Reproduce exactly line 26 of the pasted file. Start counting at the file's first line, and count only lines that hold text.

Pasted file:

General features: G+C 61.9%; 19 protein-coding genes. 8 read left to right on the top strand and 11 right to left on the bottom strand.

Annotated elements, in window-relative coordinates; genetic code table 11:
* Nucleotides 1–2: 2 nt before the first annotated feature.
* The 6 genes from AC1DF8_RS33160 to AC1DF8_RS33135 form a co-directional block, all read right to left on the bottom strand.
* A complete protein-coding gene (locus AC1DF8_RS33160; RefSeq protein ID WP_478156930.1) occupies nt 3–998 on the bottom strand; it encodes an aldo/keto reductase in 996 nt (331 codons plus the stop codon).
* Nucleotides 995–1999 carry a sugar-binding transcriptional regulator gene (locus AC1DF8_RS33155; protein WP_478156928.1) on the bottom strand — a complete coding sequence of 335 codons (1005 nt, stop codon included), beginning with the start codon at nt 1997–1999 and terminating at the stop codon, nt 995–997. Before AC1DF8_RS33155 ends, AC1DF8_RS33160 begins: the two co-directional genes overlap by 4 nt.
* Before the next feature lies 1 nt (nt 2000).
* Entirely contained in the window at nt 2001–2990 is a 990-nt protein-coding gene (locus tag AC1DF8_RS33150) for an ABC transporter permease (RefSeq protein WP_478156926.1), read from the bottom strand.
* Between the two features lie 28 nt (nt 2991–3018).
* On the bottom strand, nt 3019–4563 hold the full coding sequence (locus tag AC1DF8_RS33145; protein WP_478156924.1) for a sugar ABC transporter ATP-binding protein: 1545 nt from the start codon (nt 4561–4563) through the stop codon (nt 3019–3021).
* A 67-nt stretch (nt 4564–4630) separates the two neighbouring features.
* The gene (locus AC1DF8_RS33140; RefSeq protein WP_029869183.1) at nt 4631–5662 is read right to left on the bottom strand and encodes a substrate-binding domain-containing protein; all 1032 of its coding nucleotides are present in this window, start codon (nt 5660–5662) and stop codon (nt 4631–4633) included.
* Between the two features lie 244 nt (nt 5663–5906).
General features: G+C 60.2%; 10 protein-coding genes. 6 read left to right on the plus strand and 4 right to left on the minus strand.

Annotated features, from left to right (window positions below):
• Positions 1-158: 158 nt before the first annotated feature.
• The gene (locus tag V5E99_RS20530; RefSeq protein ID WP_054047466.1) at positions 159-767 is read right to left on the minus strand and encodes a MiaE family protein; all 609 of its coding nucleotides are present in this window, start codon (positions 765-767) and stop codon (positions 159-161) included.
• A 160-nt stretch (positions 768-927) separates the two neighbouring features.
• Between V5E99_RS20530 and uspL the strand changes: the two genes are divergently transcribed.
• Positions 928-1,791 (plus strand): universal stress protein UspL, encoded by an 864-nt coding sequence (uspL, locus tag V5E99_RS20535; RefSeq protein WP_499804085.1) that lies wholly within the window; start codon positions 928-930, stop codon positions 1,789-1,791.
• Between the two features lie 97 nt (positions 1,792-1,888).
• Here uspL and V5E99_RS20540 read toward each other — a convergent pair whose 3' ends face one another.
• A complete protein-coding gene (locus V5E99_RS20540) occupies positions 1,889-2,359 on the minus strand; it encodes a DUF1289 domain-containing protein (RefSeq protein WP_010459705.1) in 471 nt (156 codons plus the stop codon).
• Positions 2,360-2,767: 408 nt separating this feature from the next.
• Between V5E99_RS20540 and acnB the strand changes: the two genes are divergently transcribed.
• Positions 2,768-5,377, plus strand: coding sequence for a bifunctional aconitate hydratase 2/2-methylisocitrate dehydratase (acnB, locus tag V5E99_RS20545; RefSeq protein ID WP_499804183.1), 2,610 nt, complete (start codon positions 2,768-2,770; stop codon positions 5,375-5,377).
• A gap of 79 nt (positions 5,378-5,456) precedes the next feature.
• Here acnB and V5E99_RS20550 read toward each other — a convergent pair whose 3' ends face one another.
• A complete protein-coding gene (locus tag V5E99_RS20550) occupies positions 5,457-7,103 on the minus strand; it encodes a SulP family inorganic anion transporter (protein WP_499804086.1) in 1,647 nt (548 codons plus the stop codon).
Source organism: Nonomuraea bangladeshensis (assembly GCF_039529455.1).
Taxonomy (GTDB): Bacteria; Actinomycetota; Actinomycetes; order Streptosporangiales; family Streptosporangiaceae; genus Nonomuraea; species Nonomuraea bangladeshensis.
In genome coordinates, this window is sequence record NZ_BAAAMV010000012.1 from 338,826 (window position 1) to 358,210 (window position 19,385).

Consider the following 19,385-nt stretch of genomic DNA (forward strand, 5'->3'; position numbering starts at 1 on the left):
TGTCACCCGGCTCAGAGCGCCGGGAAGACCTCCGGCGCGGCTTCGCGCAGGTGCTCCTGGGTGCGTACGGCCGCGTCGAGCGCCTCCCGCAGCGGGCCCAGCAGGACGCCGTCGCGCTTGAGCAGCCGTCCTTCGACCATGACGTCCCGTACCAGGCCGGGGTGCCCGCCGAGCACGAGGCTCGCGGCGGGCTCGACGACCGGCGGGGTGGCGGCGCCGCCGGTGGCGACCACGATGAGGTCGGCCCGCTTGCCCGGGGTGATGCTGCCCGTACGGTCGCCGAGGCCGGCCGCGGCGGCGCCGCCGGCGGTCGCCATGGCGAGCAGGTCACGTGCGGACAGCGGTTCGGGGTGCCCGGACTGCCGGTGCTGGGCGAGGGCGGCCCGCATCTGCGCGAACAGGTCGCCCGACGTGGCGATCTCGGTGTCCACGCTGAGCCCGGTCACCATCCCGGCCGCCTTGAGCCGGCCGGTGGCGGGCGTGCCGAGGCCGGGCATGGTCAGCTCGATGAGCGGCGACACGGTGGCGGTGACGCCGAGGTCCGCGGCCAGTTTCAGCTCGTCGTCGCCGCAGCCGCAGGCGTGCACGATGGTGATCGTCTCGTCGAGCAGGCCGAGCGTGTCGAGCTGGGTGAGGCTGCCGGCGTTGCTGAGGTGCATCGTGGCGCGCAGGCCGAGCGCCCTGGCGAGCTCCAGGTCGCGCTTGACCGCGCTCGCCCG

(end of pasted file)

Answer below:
• Positions 2,768-5,377, plus strand: coding sequence for a bifunctional aconitate hydratase 2/2-methylisocitrate dehydratase (acnB, locus tag V5E99_RS20545; RefSeq protein ID WP_499804183.1), 2,610 nt, complete (start codon positions 2,768-2,770; stop codon positions 5,375-5,377).